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Fairness under threat: Procedures at the Migration and Refugee Review Tribunals

Feature Articles

Cite as: November 2012 86 (11) LIJ, p.44.

Federal Court decisions highlight the risk of applicants losing the right to a review hearing unless they respond promptly when invited to comment on information adverse to their case.

By Roz Germov

Both the Migration Review Tribunal (MRT) and the Refugee Review Tribunal (RRT) have a statutory obligation to provide a mechanism of review that is fair, just, economical, informal and quick.1 The provisions governing the conduct of reviews by both tribunals are the mechanism by which these statutory objectives are to be achieved and are referred to as the Code of Procedure.2 These codes of procedure are expressed to be an exhaustive statement of the natural justice hearing rule in relation to the matters that are dealt with therein.3

It is settled law in Australia that non-compliance with the mandatory provisions of these procedural codes will constitute jurisdictional error because the decision would not be made in accordance with express statutory requirements.4

Statutory obligations

Two central elements of the codes of procedure are the tribunal’s mandatory obligations to:

  • invite the review applicant to comment on information adverse to their case; and
  • if the relevant tribunal is unable to make a favourable decision “on the papers”, to invite the applicant to attend a hearing before the tribunal.5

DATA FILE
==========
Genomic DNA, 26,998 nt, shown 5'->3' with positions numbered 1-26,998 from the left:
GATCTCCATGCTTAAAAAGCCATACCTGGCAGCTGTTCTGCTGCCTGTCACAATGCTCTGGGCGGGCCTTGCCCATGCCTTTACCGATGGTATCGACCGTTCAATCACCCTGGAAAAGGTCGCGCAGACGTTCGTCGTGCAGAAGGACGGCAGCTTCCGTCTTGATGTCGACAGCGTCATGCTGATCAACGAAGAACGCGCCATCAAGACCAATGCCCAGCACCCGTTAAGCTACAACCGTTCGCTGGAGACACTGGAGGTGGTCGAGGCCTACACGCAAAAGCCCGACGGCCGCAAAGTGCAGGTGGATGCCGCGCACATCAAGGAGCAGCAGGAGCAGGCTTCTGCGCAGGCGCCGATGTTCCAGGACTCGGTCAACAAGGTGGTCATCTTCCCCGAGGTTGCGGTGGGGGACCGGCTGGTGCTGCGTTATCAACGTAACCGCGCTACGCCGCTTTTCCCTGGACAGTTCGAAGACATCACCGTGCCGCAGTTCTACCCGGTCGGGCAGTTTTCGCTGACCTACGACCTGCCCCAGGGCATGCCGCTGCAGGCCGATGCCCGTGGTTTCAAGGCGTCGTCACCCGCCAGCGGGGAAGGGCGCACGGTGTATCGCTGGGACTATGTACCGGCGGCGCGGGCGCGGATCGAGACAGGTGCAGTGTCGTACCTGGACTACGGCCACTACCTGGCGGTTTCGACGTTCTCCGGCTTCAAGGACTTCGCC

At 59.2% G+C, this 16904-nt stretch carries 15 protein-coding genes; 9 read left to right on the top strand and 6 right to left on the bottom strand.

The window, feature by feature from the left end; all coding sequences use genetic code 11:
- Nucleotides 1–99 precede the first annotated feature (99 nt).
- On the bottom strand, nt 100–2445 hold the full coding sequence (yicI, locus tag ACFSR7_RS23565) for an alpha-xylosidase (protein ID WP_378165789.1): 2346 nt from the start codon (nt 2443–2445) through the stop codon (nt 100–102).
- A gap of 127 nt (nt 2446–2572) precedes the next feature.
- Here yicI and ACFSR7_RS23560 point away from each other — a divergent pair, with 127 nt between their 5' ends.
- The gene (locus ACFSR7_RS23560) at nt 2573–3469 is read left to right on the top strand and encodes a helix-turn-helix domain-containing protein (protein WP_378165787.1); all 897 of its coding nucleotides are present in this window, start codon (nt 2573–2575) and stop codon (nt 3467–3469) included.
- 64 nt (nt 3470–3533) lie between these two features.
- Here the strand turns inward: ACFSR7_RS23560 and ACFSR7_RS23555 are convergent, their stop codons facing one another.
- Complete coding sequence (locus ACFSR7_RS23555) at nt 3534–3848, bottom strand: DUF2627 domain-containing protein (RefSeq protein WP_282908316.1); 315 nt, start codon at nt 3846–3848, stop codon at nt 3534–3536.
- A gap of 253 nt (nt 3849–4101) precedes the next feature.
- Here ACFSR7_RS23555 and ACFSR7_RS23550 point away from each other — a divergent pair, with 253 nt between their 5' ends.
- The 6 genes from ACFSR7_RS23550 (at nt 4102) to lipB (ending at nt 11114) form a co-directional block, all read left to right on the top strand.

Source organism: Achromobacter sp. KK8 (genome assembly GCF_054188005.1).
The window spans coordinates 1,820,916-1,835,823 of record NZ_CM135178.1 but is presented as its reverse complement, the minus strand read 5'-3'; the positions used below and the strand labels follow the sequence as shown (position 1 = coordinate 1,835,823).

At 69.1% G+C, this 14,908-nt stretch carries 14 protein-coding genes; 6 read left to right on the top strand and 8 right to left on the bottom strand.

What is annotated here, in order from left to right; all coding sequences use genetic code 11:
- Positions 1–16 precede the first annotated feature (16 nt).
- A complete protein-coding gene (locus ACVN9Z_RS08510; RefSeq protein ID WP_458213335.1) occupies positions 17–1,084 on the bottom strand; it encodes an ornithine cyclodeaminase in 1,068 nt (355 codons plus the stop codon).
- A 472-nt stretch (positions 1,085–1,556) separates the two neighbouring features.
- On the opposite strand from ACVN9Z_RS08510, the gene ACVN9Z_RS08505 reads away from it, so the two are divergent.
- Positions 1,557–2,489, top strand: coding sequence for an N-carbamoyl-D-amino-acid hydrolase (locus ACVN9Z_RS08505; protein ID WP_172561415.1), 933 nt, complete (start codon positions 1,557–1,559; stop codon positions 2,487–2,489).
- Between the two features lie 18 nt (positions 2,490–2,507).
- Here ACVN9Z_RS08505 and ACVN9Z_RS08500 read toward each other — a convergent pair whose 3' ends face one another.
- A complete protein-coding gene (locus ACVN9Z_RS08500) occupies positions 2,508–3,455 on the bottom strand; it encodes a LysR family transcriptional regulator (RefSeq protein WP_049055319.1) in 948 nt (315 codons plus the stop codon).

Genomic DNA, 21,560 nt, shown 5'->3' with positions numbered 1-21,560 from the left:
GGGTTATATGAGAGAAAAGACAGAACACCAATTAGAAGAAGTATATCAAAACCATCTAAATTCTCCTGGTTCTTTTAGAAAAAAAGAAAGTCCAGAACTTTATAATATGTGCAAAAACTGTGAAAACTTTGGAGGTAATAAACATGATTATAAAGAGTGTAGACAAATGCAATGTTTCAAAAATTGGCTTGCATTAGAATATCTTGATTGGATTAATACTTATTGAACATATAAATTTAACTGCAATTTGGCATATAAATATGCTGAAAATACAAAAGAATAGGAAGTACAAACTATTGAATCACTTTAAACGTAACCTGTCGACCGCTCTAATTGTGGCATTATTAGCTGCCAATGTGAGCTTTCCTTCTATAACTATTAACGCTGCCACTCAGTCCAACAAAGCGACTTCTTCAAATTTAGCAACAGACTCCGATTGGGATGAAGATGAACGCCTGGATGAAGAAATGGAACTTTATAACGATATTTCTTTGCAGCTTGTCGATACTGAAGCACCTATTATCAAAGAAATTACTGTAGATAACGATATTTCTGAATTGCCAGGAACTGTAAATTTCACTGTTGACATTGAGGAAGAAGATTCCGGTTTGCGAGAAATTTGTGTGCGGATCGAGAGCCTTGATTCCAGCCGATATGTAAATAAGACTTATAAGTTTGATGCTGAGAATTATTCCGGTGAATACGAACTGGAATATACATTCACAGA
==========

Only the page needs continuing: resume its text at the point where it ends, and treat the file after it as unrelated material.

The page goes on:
The tribunal is only obliged to invite the applicant to comment if the information is specifically about the review applicant or another person and if it would be the reason or part of the reason for affirming the original negative decision made by a delegate of the Minister for Immigration and Citizenship.6 If the relevant tribunal cannot make a favourable decision on the papers, it must invite the applicant to attend a hearing.

The structure of the legislation follows a logical sequence in that the statutory provision imposing the obligation to invite the applicant to comment on adverse information comes before the provision imposing the obligation to invite the applicant to a hearing.7 It is arguable that this is the way Parliament intended the tribunals to fulfill their procedural fairness obligations: namely, by empowering the tribunals to obtain as much essential information as possible to enable them to make a favourable decision “on the papers”, failing which they are then obliged to proceed to the more resource-intensive option of inviting applicants to appear before them to give oral evidence. However, these provisions have been construed as not imposing a strict chronological structure on the tribunals.